So where does that leave us ideologically speaking? 

Despite our leaders’ stance on India and on foreign cultures in general, with India-bashing remaining as their favourite pastime, the obsession of Pakistanis with Indian icons is a reality which cannot be ignored. The cultural similarities between the two countries and the constant didactic exchange between them is also a reality.

In the face of dearth of local movies to cater to the demands of the local population, Indian movies and channels have taken the local market by storm and have worn as far as the cultural front is concerned. The huge fan-following of the Indian Channels with our local ones emulating them in language and attire is not something of the distant past.

Is this representative of the dichotomy that exists within us as Pakistanis? The ideological confusion amongst us since the inception of this country. A fragment of the society shunning India and everything associated with it and another incorporating it into their daily lives. Not only as means of entertainment, but also as their idols.

With their music loudly blaring from our vehicles, our homes & mobiles, our weddings incomplete without having their dances choreographed to the minutest detail, are we constantly living in denial?

From our National policy of fuelling hatred towards them to our unadulterated fascination with them, do we as a nation need to wake up to the fact that we cannot survive isolate in an era of information revolution and war is NOT an option for our economically challenged, terror-stricken and internationally isolated country?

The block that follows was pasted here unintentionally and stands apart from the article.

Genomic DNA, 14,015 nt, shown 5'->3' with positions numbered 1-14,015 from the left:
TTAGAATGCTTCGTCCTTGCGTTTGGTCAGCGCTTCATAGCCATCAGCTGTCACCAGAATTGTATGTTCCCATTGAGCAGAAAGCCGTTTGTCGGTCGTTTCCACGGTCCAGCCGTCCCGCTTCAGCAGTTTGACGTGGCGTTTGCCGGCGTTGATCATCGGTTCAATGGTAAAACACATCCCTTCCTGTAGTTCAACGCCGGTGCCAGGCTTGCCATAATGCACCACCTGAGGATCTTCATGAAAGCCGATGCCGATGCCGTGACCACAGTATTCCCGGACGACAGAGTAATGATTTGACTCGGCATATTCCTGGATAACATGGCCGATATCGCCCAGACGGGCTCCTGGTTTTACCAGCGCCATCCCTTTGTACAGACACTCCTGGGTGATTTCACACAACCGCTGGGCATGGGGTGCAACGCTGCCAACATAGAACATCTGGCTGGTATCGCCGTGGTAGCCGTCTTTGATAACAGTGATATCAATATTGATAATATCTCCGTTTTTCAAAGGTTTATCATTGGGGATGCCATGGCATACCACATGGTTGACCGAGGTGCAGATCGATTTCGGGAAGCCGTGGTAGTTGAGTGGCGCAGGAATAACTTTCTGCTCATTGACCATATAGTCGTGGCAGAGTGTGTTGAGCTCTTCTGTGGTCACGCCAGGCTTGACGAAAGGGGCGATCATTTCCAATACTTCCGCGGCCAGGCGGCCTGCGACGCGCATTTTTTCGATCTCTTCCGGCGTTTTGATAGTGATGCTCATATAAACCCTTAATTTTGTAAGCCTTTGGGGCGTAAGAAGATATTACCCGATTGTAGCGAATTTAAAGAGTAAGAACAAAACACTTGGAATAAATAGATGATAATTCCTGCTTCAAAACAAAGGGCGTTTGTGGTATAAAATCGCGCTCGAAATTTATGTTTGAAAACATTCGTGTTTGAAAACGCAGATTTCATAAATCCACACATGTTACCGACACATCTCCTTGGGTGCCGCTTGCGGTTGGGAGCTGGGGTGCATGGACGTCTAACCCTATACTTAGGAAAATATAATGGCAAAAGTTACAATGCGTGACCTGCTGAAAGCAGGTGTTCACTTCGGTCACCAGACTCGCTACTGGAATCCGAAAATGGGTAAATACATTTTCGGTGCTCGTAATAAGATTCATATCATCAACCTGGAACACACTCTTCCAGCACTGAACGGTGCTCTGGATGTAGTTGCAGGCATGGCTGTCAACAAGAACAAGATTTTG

So while we need to retain our individual identity as nation and adhere to the basic principles that this nation was founded upon, we need to understand that culture is and ever-changing concept. And we need to celebrate the similarities in our language and heritage to exist as a harmonious whole.

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Not upon the Aashiqi bit as a deadwood like me in no way can compliment or reciprocate the passion of Dr. Sahiba the way Kashmala Tariq does.

It is just that I always have had some mild difference of opinion with the intellectual lady every time the golden words were uttered. Sometimes, I found them flabbergasting to the point of shock or awe or an exciting and a rich mix of both. At others completely senseless and ludicrous.

The feeling owes more to my immaturity, narrow mindedness and imbecile behaviour for there is no reason why words of such supreme intellect, caliber and wisdom be ill received.

PPP has always been spilling with the gifted presence of intellectual ladies. Late prime minister, Benazir Bhutto was personally one of my favourities, who in my opinion, could’ve made the difference with her charisma and prowess. Now that she is, most unfortunately, history and stalwarts like Sherry Rehman have side stepped, it all comes down to the bravado and firebrand leadership of the likes of Fouzia Wahab and Firdous Awan to lunge forward and plug the gap. Not to mention the fact that the later originally hailed from another party and will have to switch further, if anything, to give herself close to a realistic chance of retaining her seat during the next elections.